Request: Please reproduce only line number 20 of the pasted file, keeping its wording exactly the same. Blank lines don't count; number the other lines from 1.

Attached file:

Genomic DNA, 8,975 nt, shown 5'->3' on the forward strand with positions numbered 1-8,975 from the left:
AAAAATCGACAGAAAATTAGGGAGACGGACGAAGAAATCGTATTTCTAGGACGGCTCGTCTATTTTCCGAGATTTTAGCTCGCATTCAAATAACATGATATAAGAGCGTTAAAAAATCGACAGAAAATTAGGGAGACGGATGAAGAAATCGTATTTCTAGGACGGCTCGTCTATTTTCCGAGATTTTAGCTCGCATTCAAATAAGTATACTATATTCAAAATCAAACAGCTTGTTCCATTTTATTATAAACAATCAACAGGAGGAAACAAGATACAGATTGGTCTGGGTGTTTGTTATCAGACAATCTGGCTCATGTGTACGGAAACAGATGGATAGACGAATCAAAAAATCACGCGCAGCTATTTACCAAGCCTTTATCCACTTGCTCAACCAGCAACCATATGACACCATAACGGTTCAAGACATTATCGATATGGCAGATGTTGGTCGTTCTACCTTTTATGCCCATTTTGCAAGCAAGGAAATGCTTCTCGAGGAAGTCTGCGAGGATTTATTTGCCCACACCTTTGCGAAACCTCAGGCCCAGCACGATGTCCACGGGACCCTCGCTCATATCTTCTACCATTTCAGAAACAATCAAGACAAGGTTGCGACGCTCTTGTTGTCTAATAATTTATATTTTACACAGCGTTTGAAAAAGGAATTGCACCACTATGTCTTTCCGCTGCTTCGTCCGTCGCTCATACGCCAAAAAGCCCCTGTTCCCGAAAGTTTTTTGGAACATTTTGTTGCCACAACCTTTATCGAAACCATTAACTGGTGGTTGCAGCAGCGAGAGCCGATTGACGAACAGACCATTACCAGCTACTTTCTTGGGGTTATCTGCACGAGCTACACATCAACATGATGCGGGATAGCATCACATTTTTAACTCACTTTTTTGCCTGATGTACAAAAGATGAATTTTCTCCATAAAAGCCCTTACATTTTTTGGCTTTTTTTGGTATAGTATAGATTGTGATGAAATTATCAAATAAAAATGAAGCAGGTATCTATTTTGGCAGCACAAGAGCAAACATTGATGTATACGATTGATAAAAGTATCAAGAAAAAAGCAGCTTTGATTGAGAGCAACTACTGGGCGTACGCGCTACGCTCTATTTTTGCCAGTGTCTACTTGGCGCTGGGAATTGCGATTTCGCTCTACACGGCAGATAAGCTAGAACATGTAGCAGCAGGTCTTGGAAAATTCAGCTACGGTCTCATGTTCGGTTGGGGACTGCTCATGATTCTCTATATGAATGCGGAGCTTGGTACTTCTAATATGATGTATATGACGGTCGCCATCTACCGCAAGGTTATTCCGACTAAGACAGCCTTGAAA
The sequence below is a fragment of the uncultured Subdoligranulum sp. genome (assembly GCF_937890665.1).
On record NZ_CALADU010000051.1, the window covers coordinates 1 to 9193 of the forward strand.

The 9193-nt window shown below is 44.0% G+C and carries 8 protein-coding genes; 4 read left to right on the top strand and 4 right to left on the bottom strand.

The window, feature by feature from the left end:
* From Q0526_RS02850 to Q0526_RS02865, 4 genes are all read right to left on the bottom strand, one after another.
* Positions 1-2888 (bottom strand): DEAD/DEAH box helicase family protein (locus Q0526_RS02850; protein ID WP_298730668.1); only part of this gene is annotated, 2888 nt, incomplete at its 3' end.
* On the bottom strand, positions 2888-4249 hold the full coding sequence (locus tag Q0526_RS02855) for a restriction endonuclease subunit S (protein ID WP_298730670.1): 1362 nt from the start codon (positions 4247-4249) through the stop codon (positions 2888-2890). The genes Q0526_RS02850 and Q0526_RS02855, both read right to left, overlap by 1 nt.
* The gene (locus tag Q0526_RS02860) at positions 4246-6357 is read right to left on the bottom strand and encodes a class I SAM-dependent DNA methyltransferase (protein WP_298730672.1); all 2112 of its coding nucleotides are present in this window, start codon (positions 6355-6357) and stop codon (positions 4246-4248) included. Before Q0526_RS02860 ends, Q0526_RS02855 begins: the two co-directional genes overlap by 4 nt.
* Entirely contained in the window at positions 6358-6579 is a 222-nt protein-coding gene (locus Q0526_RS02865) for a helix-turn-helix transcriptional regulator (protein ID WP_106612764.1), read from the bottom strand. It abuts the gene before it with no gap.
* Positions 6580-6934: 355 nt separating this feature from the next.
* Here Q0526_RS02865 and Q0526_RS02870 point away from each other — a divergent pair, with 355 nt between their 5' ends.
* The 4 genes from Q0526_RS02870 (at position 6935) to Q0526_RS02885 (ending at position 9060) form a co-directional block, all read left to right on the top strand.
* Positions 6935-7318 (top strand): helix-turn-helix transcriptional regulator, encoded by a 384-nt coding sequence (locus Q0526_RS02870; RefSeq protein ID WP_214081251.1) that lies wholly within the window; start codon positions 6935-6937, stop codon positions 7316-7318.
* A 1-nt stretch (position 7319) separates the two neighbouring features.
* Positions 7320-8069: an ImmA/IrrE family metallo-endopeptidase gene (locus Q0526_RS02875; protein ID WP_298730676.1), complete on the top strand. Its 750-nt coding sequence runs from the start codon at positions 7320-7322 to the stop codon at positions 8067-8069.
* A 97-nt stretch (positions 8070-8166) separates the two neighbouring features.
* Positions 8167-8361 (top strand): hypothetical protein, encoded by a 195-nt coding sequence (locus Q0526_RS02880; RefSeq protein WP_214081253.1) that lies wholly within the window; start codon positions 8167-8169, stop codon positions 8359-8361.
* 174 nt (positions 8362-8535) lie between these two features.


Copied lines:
* 174 nt (positions 8362-8535) lie between these two features.